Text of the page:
Weak Backs Are Injury-Prone Backs

When you push your body to the absolute limits as we do in strength sports, injuries are bound to happen. However, how you react to them will dictate how long you will last in the iron game, and continue to get stronger despite these setbacks. Aside from poor technique, the most common way a muscle is injured is because it is weak. There’s much variability when it comes to form on a lot of the big lifts, and for good reason. When you are a beginner, you should use absolute perfect form, and that means keeping your spine in a neutral position on deadlifts, for starters. The more advanced/stronger you are, the more leeway you have on technique. This is where we see big deadlifters rounding their back yet pulling over 700lbs with no injuries.

I’ll use my favorite example with Orlando Green:

Now this is not how I would ever teach a beginner how to deadlift, but obviously, Orlando’s back is extremely strong. I know many lifters in Strongman that pull this way, using very little legs, mostly use their back and move huge amounts of weight with zero lower back issues. Your lumbar spine is not as delicate as most people think, as long as the supporting muscles are strong enough to protect it. Many times when people have bulging discs, the doctor recommends a lot of abdominal work to protect the lower back. The reason the lumbar region is injured is because the abdominals are weak to begin with as they are not able to support the load you are moving.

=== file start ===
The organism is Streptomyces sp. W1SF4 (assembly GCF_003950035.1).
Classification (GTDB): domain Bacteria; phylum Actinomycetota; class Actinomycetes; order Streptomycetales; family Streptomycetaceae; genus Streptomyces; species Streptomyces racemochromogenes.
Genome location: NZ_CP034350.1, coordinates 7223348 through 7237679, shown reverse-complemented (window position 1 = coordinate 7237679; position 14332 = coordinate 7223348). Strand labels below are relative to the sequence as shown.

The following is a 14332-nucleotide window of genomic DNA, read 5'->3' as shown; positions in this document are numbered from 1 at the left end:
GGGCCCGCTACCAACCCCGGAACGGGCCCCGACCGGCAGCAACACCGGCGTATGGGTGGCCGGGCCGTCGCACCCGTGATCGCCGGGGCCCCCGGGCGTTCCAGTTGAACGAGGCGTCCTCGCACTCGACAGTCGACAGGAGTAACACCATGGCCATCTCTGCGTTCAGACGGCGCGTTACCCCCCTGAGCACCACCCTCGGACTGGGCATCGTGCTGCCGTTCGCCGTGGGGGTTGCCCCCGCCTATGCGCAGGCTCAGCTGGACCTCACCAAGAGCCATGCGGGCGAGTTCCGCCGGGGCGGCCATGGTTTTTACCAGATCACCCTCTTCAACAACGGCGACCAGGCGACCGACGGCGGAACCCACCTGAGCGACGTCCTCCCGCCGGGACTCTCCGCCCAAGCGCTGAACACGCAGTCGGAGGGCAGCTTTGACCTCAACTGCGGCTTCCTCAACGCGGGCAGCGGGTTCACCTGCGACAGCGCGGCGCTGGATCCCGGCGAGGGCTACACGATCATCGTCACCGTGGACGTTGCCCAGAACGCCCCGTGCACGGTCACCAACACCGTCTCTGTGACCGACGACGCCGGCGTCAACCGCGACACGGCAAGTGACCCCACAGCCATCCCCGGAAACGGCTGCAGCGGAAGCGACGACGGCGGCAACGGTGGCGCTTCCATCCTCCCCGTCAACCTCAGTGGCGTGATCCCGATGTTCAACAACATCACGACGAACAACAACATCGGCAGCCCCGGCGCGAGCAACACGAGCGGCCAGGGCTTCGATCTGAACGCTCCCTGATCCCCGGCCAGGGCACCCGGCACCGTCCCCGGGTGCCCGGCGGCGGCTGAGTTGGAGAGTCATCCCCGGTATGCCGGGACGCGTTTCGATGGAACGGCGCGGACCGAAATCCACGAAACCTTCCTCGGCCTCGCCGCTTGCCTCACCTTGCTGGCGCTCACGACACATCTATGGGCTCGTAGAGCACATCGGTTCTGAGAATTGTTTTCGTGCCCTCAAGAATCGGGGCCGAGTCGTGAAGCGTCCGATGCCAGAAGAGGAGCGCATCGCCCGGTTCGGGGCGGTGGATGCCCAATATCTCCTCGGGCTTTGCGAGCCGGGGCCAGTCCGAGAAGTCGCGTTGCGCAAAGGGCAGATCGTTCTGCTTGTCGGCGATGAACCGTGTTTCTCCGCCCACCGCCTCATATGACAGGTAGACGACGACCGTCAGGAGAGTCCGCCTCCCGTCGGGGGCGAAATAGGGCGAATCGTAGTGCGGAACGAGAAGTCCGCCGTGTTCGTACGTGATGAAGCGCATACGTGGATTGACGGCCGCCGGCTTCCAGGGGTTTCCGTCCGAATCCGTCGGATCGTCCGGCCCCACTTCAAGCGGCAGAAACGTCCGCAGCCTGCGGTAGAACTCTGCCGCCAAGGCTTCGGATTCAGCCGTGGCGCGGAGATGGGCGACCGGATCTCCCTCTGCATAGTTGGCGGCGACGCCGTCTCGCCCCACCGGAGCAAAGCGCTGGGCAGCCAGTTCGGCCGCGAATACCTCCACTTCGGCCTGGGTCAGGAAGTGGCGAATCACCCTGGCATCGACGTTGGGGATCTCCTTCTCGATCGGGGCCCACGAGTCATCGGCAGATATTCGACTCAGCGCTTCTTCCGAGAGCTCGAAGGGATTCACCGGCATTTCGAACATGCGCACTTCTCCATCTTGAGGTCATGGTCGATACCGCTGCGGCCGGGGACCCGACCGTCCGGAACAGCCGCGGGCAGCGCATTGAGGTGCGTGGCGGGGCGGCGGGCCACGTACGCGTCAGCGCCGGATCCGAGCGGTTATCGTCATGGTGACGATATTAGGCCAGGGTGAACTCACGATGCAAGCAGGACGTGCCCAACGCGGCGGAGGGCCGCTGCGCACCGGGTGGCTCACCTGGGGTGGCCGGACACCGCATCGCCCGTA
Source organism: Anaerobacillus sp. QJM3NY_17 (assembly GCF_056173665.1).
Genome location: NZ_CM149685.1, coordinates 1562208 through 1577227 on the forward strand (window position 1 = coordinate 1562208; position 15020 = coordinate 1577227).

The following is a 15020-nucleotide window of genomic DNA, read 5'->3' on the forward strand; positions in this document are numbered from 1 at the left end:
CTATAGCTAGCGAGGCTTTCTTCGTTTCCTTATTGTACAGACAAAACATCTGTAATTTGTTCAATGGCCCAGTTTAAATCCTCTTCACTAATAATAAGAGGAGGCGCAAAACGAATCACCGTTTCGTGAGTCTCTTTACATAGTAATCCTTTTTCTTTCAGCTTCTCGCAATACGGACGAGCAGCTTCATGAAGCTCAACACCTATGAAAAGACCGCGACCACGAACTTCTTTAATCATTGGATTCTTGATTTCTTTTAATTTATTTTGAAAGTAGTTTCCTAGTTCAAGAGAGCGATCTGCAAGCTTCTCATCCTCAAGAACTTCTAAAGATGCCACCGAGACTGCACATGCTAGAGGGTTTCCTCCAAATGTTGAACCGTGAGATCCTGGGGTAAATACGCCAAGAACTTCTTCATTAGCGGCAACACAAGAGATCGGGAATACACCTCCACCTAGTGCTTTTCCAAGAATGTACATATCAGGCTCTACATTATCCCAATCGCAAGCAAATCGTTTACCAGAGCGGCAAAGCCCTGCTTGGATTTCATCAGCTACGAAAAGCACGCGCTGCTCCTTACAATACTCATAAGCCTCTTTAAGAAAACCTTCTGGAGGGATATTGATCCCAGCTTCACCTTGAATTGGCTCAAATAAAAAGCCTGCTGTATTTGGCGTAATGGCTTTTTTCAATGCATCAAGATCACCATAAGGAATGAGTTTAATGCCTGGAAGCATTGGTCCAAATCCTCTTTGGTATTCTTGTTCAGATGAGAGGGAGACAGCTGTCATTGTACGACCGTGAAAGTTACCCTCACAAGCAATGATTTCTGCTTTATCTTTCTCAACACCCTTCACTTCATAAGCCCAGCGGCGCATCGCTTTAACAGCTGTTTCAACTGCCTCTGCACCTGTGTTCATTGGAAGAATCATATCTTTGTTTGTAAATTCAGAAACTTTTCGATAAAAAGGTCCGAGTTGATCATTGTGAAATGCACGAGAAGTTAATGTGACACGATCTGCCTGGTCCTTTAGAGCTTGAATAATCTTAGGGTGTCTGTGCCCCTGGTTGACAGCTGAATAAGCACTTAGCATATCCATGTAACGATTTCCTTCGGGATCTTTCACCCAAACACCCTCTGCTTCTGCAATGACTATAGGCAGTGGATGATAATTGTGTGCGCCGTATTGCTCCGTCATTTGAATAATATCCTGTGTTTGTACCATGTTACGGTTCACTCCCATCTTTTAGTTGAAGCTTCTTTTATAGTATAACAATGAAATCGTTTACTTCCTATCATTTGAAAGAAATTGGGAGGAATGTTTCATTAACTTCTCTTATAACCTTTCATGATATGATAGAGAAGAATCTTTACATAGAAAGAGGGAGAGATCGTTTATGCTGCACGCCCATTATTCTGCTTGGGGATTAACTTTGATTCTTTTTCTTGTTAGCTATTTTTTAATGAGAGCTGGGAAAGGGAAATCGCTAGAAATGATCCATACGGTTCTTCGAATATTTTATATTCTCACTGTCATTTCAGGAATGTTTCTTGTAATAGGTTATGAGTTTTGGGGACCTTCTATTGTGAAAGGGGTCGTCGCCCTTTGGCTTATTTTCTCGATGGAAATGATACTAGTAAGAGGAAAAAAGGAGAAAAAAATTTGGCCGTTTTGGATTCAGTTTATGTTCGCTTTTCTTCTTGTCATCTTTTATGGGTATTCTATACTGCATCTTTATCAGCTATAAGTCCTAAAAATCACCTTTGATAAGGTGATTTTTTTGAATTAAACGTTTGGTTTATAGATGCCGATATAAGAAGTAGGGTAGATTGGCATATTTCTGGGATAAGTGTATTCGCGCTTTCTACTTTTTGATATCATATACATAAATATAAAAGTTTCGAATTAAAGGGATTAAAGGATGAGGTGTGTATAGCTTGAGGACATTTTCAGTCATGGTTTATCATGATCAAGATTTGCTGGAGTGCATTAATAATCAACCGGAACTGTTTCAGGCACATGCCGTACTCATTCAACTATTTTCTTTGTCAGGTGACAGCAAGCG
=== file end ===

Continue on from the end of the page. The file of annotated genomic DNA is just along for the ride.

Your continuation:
Another one of my favorite